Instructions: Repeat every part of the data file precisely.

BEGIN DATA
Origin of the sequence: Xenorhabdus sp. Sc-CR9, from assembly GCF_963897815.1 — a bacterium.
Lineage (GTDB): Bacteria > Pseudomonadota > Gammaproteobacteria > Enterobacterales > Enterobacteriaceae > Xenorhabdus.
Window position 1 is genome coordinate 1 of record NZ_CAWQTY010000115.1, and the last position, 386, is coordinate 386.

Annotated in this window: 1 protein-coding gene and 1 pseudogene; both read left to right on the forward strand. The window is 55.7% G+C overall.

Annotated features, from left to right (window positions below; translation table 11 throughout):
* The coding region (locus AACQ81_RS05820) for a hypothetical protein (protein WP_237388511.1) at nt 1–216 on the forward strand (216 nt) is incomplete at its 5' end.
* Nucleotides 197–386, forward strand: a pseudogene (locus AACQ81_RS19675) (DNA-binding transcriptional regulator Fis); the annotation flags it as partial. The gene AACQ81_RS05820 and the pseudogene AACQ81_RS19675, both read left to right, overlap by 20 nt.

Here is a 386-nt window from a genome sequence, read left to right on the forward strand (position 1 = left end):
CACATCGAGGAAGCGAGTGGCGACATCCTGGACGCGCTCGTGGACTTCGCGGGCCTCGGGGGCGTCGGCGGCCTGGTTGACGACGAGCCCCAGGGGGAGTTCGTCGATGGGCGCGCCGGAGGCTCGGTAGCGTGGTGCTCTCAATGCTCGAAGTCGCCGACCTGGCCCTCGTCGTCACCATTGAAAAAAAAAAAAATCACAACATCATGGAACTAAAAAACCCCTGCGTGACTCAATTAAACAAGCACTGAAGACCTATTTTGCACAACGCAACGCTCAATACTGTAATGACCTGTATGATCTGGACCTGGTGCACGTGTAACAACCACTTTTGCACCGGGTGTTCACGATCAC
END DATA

Origin of the sequence: Xenorhabdus sp. Sc-CR9, from assembly GCF_963897815.1 — a bacterium.
Lineage (GTDB): Bacteria > Pseudomonadota > Gammaproteobacteria > Enterobacterales > Enterobacteriaceae > Xenorhabdus.
Window position 1 is genome coordinate 1 of record NZ_CAWQTY010000115.1, and the last position, 386, is coordinate 386.

Annotated in this window: 1 protein-coding gene and 1 pseudogene; both read left to right on the forward strand. The window is 55.7% G+C overall.

Annotated features, from left to right (window positions below; translation table 11 throughout):
* The coding region (locus AACQ81_RS05820) for a hypothetical protein (protein WP_237388511.1) at nt 1–216 on the forward strand (216 nt) is incomplete at its 5' end.
* Nucleotides 197–386, forward strand: a pseudogene (locus AACQ81_RS19675) (DNA-binding transcriptional regulator Fis); the annotation flags it as partial. The gene AACQ81_RS05820 and the pseudogene AACQ81_RS19675, both read left to right, overlap by 20 nt.

Here is a 386-nt window from a genome sequence, read left to right on the forward strand (position 1 = left end):
CACATCGAGGAAGCGAGTGGCGACATCCTGGACGCGCTCGTGGACTTCGCGGGCCTCGGGGGCGTCGGCGGCCTGGTTGACGACGAGCCCCAGGGGGAGTTCGTCGATGGGCGCGCCGGAGGCTCGGTAGCGTGGTGCTCTCAATGCTCGAAGTCGCCGACCTGGCCCTCGTCGTCACCATTGAAAAAAAAAAAAATCACAACATCATGGAACTAAAAAACCCCTGCGTGACTCAATTAAACAAGCACTGAAGACCTATTTTGCACAACGCAACGCTCAATACTGTAATGACCTGTATGATCTGGACCTGGTGCACGTGTAACAACCACTTTTGCACCGGGTGTTCACGATCAC